the most likely source of the high methane concentrations observed in the shallow water wells from active extraction sites.” This means there is a high likelihood of shallow water wells being polluted by methane from drilling – from as far away as a kilometer (approximately 3,280 feet.). As long as the DEC ignores the empirical evidence and invokes inappropriate standards from other locales, its assertion cannot be trusted. Until another objective peer reviewed study conclusively contradicts the Duke findings, that report’s conclusions should guide the DEC in crafting its setbacks. There is no empirical, peer reviewed study to the contrary – only anecdotes. Methane pollution of shallow water wells has not been a problem in Texas because there are very few ground water wells in the Barnett Shale area. The rare instances where such methane pollution has been observed, notably in Parker County west of Fort Worth – were from shallow water wells next to the Brazos River. 36These exceptions prove the rule. Shallow water wells get gassed by gas well drilling. A lot. Drilling can mobilize methane which can pollute groundwater. Drilling can also pollute groundwater with drilling fluids. Upstate water wells are uniquely vulnerable to being polluted by drilling activities. None of the setbacks from surface water are adequate – 150 feet from streams, 2,000 feet from municipal drinking water lakes – no set-backs are proposed from private agricultural ponds or lakes, virtually assuring that many of them will be gassed with methane and polluted with drilling fluids. Fig. 8 Graph showing methane concentration (vertical) vs. distance
M th n c n e tra n (m ra s o C 4 e a e o c n tio s illig m f H Ê -1 a a fu c n o d ta c to th n a s g s w ll L ) s n tio f is n e e e re t a e fro a tiv (c s d c le ) a d n n c e (o e tria g s d m c e lo e irc s n o a tiv pn n le ) rillin a a . g re s
O b rn SGe a P A 2 1 ;1 8 1 2 1 6 so t l. N S 0 1 0 :8 7 -8 7
© 11 by N tion A de y o S 20 a al ca m f cien s ce
The 500-foot setback for water wells in New York is wholly inadequate. It would
virtually assure that many homeowners would have their wells gassed. There are no long term studies on the hazards of drinking methane-infused water – because it is not potable. Mobilization of methane from drilling is commonplace and has been known to be a problem by the industry for decades. Shown below is a graph that indicates in the gas wells studied, 40% of them were leaking by the 8th year. Figure 8 Sustained Casing Head Leaking of Gas Wells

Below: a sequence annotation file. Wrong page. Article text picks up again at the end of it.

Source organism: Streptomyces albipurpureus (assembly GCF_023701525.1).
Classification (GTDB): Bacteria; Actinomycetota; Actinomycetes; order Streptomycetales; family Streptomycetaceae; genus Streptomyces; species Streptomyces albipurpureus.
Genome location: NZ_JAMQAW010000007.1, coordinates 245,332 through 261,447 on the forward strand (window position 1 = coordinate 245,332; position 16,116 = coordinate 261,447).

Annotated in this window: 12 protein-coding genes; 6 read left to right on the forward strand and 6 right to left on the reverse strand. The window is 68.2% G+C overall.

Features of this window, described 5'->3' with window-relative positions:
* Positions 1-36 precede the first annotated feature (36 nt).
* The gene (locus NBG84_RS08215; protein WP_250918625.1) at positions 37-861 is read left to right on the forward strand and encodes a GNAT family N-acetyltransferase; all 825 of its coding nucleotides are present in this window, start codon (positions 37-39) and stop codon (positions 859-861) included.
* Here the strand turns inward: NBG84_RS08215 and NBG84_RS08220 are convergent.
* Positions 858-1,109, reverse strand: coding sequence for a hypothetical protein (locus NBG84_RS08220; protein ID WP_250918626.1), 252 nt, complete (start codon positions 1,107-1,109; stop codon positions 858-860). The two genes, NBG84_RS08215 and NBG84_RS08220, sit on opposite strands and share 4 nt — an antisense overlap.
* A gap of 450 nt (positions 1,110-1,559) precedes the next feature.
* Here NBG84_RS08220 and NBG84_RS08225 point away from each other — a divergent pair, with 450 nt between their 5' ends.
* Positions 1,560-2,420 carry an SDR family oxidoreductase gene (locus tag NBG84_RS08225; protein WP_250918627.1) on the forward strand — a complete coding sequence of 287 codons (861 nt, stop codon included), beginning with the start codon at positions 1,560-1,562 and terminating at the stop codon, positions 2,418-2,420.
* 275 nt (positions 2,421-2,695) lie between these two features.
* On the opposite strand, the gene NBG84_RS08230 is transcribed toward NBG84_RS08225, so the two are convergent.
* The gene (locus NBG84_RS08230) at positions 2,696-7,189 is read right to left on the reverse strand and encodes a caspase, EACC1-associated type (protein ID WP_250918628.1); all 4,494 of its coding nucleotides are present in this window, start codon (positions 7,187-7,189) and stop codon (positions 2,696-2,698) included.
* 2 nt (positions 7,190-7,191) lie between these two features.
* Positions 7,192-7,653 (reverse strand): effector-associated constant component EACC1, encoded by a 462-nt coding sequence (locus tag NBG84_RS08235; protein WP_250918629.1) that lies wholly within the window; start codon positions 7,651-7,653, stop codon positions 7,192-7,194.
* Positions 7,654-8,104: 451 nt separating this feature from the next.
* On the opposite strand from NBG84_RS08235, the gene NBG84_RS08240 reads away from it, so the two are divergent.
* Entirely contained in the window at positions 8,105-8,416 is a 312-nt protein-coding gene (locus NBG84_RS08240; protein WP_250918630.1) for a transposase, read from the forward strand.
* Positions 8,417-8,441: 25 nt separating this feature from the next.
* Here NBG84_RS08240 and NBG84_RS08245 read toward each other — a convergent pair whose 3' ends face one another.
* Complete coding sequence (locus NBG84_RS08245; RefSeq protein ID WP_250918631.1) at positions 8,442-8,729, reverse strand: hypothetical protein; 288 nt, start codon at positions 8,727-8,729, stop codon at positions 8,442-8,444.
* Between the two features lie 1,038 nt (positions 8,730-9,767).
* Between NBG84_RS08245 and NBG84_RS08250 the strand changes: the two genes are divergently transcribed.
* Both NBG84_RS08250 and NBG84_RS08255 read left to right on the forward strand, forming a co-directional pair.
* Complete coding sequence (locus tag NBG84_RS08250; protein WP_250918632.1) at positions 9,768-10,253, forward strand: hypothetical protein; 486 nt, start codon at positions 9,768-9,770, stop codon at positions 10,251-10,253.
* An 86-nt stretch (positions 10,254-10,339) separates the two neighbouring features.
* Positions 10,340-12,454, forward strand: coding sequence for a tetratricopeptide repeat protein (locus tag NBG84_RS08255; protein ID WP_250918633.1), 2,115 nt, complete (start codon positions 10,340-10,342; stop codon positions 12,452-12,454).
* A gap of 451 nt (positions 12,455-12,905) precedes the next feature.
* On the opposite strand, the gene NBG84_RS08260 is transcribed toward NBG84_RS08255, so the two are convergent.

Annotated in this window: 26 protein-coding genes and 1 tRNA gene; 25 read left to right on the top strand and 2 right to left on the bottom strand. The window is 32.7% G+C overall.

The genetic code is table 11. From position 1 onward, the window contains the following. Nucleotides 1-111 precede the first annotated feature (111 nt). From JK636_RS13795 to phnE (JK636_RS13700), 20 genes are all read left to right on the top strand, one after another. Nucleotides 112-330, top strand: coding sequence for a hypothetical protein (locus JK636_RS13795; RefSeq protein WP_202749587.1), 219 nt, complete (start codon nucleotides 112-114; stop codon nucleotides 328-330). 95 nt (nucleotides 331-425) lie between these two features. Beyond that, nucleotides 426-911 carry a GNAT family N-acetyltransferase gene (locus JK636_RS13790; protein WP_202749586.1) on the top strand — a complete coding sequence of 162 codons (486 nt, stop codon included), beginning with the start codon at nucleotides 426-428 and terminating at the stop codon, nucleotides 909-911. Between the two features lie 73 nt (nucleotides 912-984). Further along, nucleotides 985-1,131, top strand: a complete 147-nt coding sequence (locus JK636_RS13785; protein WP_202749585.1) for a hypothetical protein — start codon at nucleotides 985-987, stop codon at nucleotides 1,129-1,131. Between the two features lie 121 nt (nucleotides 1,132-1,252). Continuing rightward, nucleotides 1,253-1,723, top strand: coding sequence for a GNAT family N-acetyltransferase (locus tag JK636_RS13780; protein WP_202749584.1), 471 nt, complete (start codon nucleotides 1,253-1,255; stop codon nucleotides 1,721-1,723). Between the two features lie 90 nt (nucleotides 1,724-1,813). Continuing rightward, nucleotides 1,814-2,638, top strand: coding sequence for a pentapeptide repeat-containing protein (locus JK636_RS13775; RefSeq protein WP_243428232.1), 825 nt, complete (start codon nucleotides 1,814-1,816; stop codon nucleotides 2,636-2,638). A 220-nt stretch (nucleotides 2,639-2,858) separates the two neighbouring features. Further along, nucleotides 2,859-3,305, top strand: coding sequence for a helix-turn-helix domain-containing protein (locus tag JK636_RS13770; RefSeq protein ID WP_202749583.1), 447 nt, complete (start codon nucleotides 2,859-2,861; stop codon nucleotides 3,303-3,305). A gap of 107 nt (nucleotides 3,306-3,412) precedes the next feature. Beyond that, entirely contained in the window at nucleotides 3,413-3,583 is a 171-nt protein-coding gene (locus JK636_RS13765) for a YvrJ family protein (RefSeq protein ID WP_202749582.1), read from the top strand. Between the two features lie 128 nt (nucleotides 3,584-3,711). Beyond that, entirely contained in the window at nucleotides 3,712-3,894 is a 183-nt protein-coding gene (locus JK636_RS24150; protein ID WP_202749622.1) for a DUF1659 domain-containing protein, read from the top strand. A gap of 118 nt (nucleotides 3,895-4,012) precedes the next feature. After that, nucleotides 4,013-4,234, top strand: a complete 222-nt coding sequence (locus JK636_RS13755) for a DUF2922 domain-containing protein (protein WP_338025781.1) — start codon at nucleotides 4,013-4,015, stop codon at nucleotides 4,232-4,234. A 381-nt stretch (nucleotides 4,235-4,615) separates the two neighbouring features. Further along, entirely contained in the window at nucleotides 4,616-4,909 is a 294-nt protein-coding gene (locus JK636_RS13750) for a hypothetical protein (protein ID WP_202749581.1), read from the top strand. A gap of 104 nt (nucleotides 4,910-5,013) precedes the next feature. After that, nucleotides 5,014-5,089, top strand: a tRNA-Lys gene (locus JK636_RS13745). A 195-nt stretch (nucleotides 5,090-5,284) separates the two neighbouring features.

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The mobilization of methane from the formation can be from a leaking production tubing or from channels in the outermost casing. Adding more casings, as proposed by the DEC
will not solve the problem if the methane is leaking outside the outermost casing, as shown below. Figure 9 Gas Leaking Outside Exterior Casing
QuickTimeª and a decompressor are needed to see this picture.
Poor Zonal Isolation
PRESSURE BUILDS UP
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SURFACE CASING QuickTimeª and a decompressor are needed to see this picture.
FRESH WATER AQUIFER ZONE
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SHALLOW PRODUCING ZONE
INTERMEDIATE PRODUCING ZONE
TARGET PRODUCING ZONE
7. Compulsory pooling should not be used on horizontal wells. Compulsory pooling was originally intended primarily as a safeguard – to prevent wells from being hazardously close and to optimize the recovery of the resource – all within the legal context of property rights. In this regard, compulsory pooling, as administered by your Department, should not be applied to horizontally hydrofracked wells – since such wells can effectively only “drain” adjacent property beyond the 40 acres around a vertical well bore by running laterals under them.37 Compulsory pooling should only be applicable to vertically fracked wells, and even there, it should be used sparingly, since the DEC has already demonstrated its willingness to compromise people’s health in the interest of making a well-spacing, a practice that is unheard of in Texas.38 The Attorney General should look into the constitutionality of applying compulsory pooling to horizontal wells. 39 8. Lack of coordination with other state agencies
http://my.brainshark.com/Why-Home-Rule-Matters-133909146 http://www.propublica.org/article/forced-pooling-when-landowners-cant-say-no-todrilling 39 http://my.brainshark.com/Compulsory-Pooling-of-Horizontal-Wells-134334393 21